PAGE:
Many functions in MATLAB® can take the elements of an existing array and put them in a different shape or sequence. This can be helpful for preprocessing your data for subsequent computations or analyzing the data.

The `reshape`

function changes the size and shape of an array. For example, reshape a 3-by-4 matrix to a 2-by-6 matrix.

A = [1 4 7 10; 2 5 8 11; 3 6 9 12]

`A = `*3×4*
1 4 7 10
2 5 8 11
3 6 9 12

B = reshape(A,2,6)

`B = `*2×6*
1 3 5 7 9 11
2 4 6 8 10 12

As long as the number of elements in each shape are the same, you can reshape them into an array with any number of dimensions. Using the elements from `A`

, create a 2-by-2-by-3 multidimensional array.

C = reshape(A,2,2,3)

C = C(:,:,1) = 1 3 2 4 C(:,:,2) = 5 7 6 8 C(:,:,3) = 9 11 10 12

A common task in linear algebra is to work with the transpose of a matrix, which turns the rows into columns and the columns into rows. To do this, use the `transpose`

function or the `.'`

operator.

Create a 3-by-3 matrix and compute its transpose.

A = magic(3)

`A = `*3×3*
8 1 6
3 5 7
4 9 2

B = A.'

`B = `*3×3*
8 3 4
1 5 9
6 7 2

A similar operator `'`

computes the conjugate transpose for complex matrices. This operation computes the complex conjugate of each element and transposes it. Create a 2-by-2 complex matrix and compute its conjugate transpose.

A = [1+i 1-i; -i i]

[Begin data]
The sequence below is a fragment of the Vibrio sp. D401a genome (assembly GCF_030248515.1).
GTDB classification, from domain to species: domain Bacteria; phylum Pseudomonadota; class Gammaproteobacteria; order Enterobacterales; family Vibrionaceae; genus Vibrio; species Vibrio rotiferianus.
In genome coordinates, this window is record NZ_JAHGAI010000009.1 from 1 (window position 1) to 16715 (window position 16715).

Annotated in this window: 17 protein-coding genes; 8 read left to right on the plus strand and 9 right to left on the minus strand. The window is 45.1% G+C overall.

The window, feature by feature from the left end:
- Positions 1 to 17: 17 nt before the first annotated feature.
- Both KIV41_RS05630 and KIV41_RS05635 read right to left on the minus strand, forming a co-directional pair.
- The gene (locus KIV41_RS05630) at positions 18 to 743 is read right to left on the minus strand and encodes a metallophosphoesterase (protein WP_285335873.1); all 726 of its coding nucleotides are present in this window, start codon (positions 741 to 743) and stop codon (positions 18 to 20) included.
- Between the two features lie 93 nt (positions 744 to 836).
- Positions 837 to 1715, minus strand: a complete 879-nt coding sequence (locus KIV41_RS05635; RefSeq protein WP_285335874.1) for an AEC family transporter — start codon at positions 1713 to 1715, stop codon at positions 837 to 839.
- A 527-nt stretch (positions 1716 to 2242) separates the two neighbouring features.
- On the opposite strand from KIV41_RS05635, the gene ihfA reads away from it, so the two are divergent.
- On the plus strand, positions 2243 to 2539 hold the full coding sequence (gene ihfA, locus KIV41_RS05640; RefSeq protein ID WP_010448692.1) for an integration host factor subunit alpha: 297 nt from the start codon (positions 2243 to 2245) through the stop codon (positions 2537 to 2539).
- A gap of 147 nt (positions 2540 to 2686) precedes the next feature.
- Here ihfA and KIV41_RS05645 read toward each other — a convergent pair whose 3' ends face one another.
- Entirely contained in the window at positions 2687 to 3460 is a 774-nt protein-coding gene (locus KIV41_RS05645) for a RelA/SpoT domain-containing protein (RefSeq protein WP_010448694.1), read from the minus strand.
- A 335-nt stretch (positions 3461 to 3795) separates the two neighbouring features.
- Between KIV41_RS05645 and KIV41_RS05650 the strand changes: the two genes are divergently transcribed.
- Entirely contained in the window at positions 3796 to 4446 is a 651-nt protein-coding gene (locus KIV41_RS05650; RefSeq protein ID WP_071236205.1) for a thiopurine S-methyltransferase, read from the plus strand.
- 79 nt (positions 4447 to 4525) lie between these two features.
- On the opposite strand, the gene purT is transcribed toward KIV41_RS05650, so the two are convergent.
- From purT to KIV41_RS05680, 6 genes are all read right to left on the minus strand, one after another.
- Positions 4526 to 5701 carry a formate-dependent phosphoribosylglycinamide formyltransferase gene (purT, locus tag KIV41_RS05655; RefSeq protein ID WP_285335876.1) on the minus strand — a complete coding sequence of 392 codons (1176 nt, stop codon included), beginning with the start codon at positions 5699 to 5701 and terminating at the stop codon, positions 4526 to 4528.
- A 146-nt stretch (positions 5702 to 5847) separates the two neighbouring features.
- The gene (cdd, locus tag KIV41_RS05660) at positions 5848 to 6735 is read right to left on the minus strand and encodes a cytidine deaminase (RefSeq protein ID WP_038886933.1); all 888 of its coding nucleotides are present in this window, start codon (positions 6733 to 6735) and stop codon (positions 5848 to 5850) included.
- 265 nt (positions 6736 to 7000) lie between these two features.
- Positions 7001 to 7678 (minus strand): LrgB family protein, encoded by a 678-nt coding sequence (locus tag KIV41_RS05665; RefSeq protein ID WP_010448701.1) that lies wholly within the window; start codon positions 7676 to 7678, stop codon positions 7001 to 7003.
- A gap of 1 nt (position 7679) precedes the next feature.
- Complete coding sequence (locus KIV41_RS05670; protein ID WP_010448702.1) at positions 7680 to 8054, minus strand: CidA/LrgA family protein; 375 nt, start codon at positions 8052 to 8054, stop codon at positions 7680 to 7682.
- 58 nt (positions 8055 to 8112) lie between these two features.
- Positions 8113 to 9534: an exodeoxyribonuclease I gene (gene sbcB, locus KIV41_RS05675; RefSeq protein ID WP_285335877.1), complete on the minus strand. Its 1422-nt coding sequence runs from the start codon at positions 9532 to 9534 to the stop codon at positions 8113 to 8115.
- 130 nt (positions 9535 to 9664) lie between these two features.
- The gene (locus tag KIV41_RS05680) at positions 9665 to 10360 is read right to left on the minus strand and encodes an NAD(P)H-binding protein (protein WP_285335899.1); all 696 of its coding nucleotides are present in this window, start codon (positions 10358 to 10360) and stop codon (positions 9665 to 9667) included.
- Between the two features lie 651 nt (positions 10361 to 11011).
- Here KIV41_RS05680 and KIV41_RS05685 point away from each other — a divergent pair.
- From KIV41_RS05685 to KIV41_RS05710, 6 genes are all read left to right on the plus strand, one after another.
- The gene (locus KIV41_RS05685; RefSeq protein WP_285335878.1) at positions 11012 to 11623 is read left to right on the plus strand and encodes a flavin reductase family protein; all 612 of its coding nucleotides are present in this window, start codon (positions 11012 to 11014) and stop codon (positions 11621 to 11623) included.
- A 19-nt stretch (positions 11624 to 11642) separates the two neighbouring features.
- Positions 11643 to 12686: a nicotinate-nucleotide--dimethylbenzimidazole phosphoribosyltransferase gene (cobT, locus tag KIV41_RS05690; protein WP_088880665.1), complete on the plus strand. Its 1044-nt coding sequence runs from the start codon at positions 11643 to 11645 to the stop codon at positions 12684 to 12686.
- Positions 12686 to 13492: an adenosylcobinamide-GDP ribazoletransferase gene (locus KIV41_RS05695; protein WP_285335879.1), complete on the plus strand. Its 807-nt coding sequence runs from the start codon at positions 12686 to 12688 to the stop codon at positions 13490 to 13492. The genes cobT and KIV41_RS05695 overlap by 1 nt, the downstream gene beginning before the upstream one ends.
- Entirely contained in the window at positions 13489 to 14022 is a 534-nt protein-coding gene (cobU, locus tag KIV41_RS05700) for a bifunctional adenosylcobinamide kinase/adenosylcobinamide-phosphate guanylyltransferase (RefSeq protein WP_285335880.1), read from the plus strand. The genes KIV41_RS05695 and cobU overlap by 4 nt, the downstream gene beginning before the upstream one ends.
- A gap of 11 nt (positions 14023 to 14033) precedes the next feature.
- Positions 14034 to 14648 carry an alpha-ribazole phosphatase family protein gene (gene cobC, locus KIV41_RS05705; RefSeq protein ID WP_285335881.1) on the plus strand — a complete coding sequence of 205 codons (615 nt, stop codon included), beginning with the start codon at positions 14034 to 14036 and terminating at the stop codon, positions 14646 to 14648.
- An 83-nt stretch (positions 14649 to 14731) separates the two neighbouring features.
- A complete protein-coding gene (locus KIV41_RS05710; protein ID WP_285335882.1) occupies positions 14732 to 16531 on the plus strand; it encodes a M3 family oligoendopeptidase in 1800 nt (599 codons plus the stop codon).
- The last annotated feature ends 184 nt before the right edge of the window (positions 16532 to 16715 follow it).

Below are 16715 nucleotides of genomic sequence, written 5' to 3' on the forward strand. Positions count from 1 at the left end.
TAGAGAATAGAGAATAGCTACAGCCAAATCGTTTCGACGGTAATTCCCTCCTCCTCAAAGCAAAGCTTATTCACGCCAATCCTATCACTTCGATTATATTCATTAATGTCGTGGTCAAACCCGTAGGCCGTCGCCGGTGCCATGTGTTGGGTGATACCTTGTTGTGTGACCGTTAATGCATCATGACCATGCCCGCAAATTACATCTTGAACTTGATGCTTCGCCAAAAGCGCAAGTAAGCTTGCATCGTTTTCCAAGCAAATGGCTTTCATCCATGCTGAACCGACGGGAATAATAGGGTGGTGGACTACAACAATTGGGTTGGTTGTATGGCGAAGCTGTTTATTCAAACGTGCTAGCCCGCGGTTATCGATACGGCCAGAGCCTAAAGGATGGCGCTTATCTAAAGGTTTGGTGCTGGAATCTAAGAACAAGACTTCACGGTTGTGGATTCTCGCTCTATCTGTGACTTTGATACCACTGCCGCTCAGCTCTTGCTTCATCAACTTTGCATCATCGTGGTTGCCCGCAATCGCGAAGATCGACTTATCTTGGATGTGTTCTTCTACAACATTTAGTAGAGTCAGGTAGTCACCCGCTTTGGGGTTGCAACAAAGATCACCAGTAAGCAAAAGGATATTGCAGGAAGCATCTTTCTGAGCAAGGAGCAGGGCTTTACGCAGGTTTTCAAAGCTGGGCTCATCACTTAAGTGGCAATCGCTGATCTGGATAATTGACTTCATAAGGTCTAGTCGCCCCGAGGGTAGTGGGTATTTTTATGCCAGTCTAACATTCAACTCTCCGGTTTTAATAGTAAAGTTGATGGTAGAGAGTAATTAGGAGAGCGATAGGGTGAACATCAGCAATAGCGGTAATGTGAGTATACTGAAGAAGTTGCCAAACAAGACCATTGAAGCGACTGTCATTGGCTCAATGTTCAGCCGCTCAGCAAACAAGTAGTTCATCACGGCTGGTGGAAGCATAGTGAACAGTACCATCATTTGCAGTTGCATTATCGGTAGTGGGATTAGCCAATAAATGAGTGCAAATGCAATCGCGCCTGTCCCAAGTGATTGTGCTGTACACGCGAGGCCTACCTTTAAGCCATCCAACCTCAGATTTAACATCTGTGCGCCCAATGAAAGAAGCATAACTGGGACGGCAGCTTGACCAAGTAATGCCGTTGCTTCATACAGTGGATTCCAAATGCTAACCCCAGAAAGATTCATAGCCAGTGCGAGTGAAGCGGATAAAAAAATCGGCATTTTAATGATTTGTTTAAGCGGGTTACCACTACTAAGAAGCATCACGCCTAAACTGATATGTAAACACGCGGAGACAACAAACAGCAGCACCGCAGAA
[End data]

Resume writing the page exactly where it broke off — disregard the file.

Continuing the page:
`A = `*2×2 complex*
1.0000 + 1.0000i 1.0000 - 1.0000i
0.0000 - 1.0000i 0.0000 + 1.0000i

B = A'

`B = `*2×2 complex*
1.0000 - 1.0000i 0.0000 + 1.0000i
1.0000 + 1.0000i 0.0000 - 1.0000i

`flipud`

flips the rows of a matrix in an up-to-down direction, and `fliplr`

flips the columns in a left-to-right direction.

A = [1 2; 3 4]

`A = `*2×2*
1 2
3 4

B = flipud(A)

`B = `*2×2*
3 4
1 2

C = fliplr(A)

`C = `*2×2*
2 1
4 3

You can shift elements of an array by a certain number of positions using the `circshift`

function. For example, create a 3-by-4 matrix and shift its columns to the right by 2. The second argument `[0 2]`

tells `circshift`

to shift the rows 0 places and shift the columns 2 places to the right.

A = [1 2 3 4; 5 6 7 8; 9 10 11 12]

`A = `*3×4*
1 2 3 4
5 6 7 8
9 10 11 12

B = circshift(A,[0 2])

`B = `*3×4*
3 4 1 2
7 8 5 6
11 12 9 10

To shift the rows of `A`

up by 1 and keep the columns in place, specify the second argument as `[-1 0]`

.

C = circshift(A,[-1 0])

`C = `*3×4*
5 6 7 8
9 10 11 12
1 2 3 4

The `rot90`

function can rotate a matrix counterclockwise by 90 degrees.

A = [1 2; 3 4]

`A = `*2×2*
1 2
3 4

B = rot90(A)

`B = `*2×2*
2 4
1 3

If you rotate 3 more times by using the second argument to specify the number of rotations, you end up with the original matrix `A`

.

C = rot90(B,3)

`C = `*2×2*
1 2
3 4

Sorting the data in an array is also a valuable tool, and MATLAB offers a number of approaches. For example, the `sort`

function sorts the elements of each row or column of a matrix separately in ascending or descending order. Create a matrix `A`

and sort each column of `A`

in ascending order.

A = magic(4)

`A = `*4×4*
16 2 3 13
5 11 10 8
9 7 6 12
4 14 15 1

B = sort(A)

`B = `*4×4*
4 2 3 1
5 7 6 8
9 11 10 12
16 14 15 13

Sort each row in descending order. The second argument value `2`

specifies that you want to sort row-wise.

`C = sort(A,2,'descend')`

`C = `*4×4*
16 13 3 2
11 10 8 5
12 9 7 6
15 14 4 1

To sort entire rows or columns relative to each other, use the `sortrows`

function. For example, sort the rows of `A`

in ascending order according to the elements in the first column. The positions of the rows change, but the order of the elements in each row are preserved.

D = sortrows(A)

`D = `*4×4*
4 14 15 1
5 11 10 8
9 7 6 12
16 2 3 13